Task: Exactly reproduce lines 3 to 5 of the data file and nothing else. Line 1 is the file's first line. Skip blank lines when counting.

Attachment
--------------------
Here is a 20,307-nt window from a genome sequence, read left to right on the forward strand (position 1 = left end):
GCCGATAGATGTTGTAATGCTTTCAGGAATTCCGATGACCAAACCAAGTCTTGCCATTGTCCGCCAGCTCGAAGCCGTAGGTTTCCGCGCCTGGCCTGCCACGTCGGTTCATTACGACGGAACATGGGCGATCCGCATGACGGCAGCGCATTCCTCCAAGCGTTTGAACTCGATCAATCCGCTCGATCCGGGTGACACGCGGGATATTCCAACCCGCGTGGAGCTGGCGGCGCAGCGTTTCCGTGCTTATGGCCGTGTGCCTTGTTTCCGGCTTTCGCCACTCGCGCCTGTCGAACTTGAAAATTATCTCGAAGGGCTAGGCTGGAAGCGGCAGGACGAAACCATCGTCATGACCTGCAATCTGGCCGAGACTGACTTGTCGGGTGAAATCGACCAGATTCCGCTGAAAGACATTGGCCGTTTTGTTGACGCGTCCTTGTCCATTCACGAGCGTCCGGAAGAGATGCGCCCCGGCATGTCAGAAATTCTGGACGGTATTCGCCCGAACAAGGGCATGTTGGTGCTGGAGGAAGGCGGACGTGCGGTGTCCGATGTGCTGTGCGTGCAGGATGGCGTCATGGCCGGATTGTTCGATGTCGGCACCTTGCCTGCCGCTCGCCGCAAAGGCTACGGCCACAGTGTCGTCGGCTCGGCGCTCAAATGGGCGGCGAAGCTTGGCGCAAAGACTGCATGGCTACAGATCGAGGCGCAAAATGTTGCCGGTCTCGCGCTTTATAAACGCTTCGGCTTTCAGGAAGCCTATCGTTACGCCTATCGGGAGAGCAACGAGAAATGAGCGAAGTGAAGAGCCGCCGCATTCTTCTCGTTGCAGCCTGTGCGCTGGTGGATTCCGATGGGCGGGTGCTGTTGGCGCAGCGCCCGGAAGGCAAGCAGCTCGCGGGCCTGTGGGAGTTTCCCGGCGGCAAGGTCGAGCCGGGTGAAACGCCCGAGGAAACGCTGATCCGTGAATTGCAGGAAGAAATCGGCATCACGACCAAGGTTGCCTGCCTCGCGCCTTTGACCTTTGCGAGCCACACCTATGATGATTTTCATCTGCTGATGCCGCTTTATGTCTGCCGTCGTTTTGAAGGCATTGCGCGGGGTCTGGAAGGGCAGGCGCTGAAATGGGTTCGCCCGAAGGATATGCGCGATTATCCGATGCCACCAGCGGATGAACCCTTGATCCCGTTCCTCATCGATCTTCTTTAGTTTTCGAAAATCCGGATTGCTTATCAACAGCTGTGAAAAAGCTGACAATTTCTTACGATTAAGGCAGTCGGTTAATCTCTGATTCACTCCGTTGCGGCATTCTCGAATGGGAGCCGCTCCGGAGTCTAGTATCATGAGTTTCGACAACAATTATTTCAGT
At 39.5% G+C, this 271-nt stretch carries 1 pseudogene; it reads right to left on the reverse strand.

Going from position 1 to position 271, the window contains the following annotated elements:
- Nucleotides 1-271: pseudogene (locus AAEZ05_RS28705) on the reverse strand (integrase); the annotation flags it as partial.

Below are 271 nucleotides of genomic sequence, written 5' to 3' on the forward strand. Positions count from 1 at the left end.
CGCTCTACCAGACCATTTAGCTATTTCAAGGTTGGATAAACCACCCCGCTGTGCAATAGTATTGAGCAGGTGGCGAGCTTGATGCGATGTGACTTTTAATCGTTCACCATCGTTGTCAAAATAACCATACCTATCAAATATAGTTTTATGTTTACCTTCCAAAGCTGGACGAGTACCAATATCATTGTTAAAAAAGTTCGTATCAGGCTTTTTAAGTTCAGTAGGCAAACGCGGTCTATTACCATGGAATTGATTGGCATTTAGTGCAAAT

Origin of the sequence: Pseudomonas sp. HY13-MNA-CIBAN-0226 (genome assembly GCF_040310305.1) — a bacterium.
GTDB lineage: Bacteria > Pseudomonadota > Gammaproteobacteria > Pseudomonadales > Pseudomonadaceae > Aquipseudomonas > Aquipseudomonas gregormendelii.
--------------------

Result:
At 39.5% G+C, this 271-nt stretch carries 1 pseudogene; it reads right to left on the reverse strand.

Going from position 1 to position 271, the window contains the following annotated elements:
- Nucleotides 1-271: pseudogene (locus AAEZ05_RS28705) on the reverse strand (integrase); the annotation flags it as partial.